Saturday , November 26 2022
This entertaining one-woman show teaches a valuable lesson about not pegging people into categories based on appearance, sex, or age.

Theater Review (NYC): ‘I Married a Nun’ with D’yan Forest

At age 77, D’yan Forest is a true original. Her one-woman confessional monologue features risqué-yet-homey comedy, the plucking of heartstrings, the plucking of actual strings – she has a lovely singing voice and accompanies herself on ukelele – and, most of all, stories. Especially stories about sex.I_MARRIED_A_NUN_Dyan_Forest

As it’s recounted here, in this one-woman production co-written and directed by Stephen Jobes, Forest’s life has been characterized by a restlessness not entirely of her own choosing. The central relationship is with an ex-nun who was the love of her life for a quarter century, and then suddenly was not. Our protagonist’s peripatetic way through an eventful life took her all over the world, but her affinity for languages and her special love for Paris provided her, and through her, provide us, with funny and sometimes startling vignettes of the sex-club underbelly of that endlessly charming city.

The core of the show lies not in specific stories or characters but in the central point Forest makes about not pegging people into categories based on appearance, sex, or age. She expresses this explicitly but its real effectiveness lies in the way she proves it by inducing us to get to know her to the extent that the novelty of a woman in her 70s recounting sexual escapades wears entirely off, until we perceive her as a many-faceted human being not defined by age, sexual orientation, or any other particular characteristic. All this takes places in the context of a colorfully entertaining monologue sprinkled with a pinch of pathos, a bag of naughty props, and a few well-chosen songs.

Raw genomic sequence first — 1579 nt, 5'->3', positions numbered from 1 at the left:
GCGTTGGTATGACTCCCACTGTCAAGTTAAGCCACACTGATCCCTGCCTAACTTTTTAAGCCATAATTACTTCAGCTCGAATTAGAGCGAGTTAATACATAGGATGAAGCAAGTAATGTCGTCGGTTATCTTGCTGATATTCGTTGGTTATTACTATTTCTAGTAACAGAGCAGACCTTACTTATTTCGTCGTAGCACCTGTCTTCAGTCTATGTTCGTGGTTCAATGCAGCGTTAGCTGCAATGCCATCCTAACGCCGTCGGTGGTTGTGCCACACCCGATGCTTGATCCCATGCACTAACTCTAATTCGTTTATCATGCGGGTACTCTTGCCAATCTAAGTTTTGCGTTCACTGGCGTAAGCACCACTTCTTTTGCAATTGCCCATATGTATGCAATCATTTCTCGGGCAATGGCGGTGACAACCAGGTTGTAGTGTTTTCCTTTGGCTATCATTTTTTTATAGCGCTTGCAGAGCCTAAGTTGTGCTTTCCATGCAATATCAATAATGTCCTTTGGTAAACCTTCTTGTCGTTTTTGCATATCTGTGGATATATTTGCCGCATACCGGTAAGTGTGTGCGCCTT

I Married a Nun ran as part of the NYC Frigid Festival. She’s taking the show on the road to Phoenix, AZ for that city’s Frigid event in the coming days, then appears again in NYC on March 15 at the Tada! Theatre as part of the One Woman Standing segment of the Emerging Artists Theatre‘s New Work Series.

About Jon Sobel

Jon Sobel is Publisher and Executive Editor of Blogcritics as well as lead editor of the Culture & Society section. As a writer he contributes most often to Culture, where he reviews NYC theater; he also covers interesting music releases in various genres. Through Oren Hope Marketing and Copywriting at you can hire him to write or edit whatever marketing or journalistic materials your heart desires. Jon also writes the blog Park Odyssey at where he visits every park in New York City. And by night he's a part-time working musician: lead singer, songwriter, and bass player for Whisperado, a member of other bands as well, and a sideman.

Check Also

Nadia Sepsenwol, Katie Broad, and Christian Prins Coen in 'Complicity' from Eden Theater Company

Theater Review (NYC): ‘Complicity’ Explores #MeToo in Hollywood

An absorbing, pungently played exploration of the stark truths and confounding complexities that spawned the Hollywood edition of the #MeToo movement.